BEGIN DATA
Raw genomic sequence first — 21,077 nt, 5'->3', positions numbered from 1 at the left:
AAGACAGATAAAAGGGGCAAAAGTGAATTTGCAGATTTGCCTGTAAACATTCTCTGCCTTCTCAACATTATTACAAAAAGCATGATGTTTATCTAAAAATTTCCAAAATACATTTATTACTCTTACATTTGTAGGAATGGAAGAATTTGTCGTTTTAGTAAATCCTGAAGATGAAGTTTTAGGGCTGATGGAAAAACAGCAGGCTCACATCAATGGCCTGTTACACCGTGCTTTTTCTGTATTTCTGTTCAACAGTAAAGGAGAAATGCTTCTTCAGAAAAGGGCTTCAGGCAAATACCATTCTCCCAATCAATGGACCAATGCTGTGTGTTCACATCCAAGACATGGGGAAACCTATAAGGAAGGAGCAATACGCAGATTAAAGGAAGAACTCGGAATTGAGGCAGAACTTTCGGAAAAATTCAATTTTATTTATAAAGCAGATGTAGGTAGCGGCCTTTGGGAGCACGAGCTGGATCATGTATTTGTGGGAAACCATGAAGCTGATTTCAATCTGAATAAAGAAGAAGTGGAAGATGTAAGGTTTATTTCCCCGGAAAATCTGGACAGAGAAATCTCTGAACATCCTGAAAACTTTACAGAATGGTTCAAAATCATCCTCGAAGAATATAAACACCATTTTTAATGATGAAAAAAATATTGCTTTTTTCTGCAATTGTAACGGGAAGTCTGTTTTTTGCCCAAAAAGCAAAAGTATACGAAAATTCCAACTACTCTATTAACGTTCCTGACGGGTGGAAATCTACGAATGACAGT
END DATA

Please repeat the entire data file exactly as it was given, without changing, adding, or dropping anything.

Raw genomic sequence first — 21,077 nt, 5'->3', positions numbered from 1 at the left:
AAGACAGATAAAAGGGGCAAAAGTGAATTTGCAGATTTGCCTGTAAACATTCTCTGCCTTCTCAACATTATTACAAAAAGCATGATGTTTATCTAAAAATTTCCAAAATACATTTATTACTCTTACATTTGTAGGAATGGAAGAATTTGTCGTTTTAGTAAATCCTGAAGATGAAGTTTTAGGGCTGATGGAAAAACAGCAGGCTCACATCAATGGCCTGTTACACCGTGCTTTTTCTGTATTTCTGTTCAACAGTAAAGGAGAAATGCTTCTTCAGAAAAGGGCTTCAGGCAAATACCATTCTCCCAATCAATGGACCAATGCTGTGTGTTCACATCCAAGACATGGGGAAACCTATAAGGAAGGAGCAATACGCAGATTAAAGGAAGAACTCGGAATTGAGGCAGAACTTTCGGAAAAATTCAATTTTATTTATAAAGCAGATGTAGGTAGCGGCCTTTGGGAGCACGAGCTGGATCATGTATTTGTGGGAAACCATGAAGCTGATTTCAATCTGAATAAAGAAGAAGTGGAAGATGTAAGGTTTATTTCCCCGGAAAATCTGGACAGAGAAATCTCTGAACATCCTGAAAACTTTACAGAATGGTTCAAAATCATCCTCGAAGAATATAAACACCATTTTTAATGATGAAAAAAATATTGCTTTTTTCTGCAATTGTAACGGGAAGTCTGTTTTTTGCCCAAAAAGCAAAAGTATACGAAAATTCCAACTACTCTATTAACGTTCCTGACGGGTGGAAATCTACGAATGACAGT